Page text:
California’s Dropout Crisis

A new report put out by a group of law enforcement officials in Los Angeles County, titled “School or the Streets: Crime and California’s Dropout Crisis,” finds a direct correlation between high school dropout rates and rates of violent crime. No surprise there, I suppose, but surely it’s important to collect the data and examine the implications. A 10 percent increase in the graduation rate in California, the study finds, would prevent 500 homicides and more than 20,000 aggravated assaults each year; LA County alone could see an annual drop of 214 homicides and 7,241 aggravated assaults.

“The real problem isn’t deciding whether dropout rates are linked to crime,” the LA Times reports. “The problem is figuring out how to keep students in school.” The report pairs some common-sense solutions with its common-sense analysis, with recommendations to improve, among other things, the quality of mentoring, teaching, preschool and monitoring of at-risk students.

The catch, of course, is that these solutions are only as good as state funding will allow. The Governator has just proposed a 10 percent budget cut, pledging to spread the cuts across many departments so that none will feel a disproportionately sharp pinch. But as the Modesto Bee points out, “Education, health and welfare programs command nearly two-thirds of the state’s $102 billion general fund.” Which means that young and needy people will be the hardest hit.

Kevin Gordon, a consultant on education budget issues, said across-the-board cuts mean fewer textbooks, canceled field trips and no school bus service.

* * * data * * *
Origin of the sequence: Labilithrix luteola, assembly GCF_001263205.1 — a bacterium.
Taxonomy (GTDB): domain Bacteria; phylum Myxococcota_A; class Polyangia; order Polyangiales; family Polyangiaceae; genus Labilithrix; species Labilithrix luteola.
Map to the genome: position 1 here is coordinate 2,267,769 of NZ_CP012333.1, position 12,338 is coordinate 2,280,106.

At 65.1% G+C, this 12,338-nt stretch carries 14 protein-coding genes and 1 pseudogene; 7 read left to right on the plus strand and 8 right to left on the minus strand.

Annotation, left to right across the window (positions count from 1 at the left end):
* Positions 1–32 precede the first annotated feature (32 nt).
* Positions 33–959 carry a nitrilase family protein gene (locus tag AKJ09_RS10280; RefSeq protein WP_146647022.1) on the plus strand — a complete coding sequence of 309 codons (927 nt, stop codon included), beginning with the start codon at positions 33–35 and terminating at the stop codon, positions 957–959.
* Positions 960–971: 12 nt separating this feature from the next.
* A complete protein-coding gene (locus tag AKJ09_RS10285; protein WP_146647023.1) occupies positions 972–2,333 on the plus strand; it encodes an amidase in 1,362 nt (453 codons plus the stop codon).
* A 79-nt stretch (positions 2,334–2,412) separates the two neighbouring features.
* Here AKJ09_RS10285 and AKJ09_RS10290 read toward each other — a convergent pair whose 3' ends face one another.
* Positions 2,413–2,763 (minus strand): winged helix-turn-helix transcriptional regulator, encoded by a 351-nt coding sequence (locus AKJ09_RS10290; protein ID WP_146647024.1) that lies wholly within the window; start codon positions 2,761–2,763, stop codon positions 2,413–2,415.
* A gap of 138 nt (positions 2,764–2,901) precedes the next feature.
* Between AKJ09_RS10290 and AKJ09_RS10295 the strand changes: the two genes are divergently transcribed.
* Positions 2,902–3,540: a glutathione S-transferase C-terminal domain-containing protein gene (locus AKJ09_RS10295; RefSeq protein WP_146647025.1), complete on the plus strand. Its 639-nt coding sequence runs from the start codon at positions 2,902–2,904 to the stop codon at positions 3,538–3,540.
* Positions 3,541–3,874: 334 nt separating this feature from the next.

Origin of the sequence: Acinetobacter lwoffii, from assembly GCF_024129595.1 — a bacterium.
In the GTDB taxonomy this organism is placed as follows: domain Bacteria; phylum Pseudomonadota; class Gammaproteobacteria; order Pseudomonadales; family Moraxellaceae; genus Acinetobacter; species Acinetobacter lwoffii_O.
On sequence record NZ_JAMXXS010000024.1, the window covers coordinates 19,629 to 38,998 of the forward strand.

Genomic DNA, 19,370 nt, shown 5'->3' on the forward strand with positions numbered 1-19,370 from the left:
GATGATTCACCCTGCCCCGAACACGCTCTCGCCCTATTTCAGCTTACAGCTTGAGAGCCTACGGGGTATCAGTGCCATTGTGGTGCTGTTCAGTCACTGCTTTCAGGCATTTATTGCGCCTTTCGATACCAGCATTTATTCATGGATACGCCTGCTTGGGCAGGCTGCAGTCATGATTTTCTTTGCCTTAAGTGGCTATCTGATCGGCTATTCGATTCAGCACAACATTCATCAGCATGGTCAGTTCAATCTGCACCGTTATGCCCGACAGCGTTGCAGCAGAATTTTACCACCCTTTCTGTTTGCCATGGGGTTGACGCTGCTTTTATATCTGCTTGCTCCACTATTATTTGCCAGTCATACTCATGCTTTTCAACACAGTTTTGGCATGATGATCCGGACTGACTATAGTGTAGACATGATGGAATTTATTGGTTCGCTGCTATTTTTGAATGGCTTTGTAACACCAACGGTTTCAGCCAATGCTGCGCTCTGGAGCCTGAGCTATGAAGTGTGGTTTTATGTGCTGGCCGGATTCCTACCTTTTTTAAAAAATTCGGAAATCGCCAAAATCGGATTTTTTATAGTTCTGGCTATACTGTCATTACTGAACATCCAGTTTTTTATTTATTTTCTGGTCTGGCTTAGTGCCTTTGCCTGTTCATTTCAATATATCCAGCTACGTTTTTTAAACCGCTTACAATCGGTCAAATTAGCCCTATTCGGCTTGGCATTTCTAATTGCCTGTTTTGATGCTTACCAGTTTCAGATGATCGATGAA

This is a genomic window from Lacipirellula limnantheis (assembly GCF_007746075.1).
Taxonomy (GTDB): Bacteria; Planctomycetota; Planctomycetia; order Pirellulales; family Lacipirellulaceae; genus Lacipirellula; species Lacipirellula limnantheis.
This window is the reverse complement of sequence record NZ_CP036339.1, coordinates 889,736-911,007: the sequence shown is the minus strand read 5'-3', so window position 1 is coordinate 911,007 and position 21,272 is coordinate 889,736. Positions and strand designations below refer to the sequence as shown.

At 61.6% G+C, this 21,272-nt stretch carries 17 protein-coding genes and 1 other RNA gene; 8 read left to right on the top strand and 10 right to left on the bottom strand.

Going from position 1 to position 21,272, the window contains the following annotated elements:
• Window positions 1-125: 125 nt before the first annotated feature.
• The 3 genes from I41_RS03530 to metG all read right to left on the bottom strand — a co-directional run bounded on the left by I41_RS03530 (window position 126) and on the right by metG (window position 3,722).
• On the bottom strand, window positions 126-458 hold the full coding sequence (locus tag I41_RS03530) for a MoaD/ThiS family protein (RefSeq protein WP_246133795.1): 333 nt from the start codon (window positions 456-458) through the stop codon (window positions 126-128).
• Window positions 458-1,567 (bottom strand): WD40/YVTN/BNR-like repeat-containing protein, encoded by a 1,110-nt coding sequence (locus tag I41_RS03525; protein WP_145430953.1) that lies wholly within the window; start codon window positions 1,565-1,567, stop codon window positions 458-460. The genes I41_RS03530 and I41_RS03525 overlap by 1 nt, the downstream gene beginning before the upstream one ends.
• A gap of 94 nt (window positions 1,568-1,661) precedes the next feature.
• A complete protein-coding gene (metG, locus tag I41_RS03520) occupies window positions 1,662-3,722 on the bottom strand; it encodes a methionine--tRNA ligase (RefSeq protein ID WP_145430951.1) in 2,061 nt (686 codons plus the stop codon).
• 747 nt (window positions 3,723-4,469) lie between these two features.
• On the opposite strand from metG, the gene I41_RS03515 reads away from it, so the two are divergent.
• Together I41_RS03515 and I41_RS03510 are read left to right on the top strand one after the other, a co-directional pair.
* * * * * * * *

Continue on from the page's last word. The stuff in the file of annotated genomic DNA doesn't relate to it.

“Given that a majority of our expenditures are on people, which are set in contracts, the only place you can go is to all those nonstaff things that directly relate to kids,” Gordon said. “Every school bus in the state grinds to a halt.”

Gordon said the administration has floated a less drastic option to make midyear spending reductions. Currently, he said, slower-than-anticipated revenue growth allows the state to reduce school funding by $1.4 billion without suspending the constitution.

The danger of that, however, is that school districts have established their budgets and are counting on that money.

“School districts would definitely be harmed trying to cut back right in the middle of the year,” said Scott Plotkin, executive director of the California School Boards Association.

If it’s so clearly understood that dropout rates are connected to violent crime, as this new reports suggests it is, then it naturally follows that investment in schools is also an investment in public safety. Conversely, it seems fair to predict that the proposed funding cuts for education would raise dropout rates, which would in turn would raise the rate of violent crime.

So, what’ll it be, California?

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